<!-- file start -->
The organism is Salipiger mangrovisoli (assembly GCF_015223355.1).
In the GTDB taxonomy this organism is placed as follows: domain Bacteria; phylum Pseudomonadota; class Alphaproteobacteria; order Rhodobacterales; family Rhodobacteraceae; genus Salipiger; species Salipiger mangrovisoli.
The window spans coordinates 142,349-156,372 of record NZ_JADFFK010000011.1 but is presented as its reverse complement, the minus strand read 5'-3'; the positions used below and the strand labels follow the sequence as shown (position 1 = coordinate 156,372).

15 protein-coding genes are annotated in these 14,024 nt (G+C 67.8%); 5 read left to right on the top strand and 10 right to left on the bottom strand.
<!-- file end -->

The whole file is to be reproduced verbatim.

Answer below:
The organism is Salipiger mangrovisoli (assembly GCF_015223355.1).
In the GTDB taxonomy this organism is placed as follows: domain Bacteria; phylum Pseudomonadota; class Alphaproteobacteria; order Rhodobacterales; family Rhodobacteraceae; genus Salipiger; species Salipiger mangrovisoli.
The window spans coordinates 142,349-156,372 of record NZ_JADFFK010000011.1 but is presented as its reverse complement, the minus strand read 5'-3'; the positions used below and the strand labels follow the sequence as shown (position 1 = coordinate 156,372).

15 protein-coding genes are annotated in these 14,024 nt (G+C 67.8%); 5 read left to right on the top strand and 10 right to left on the bottom strand.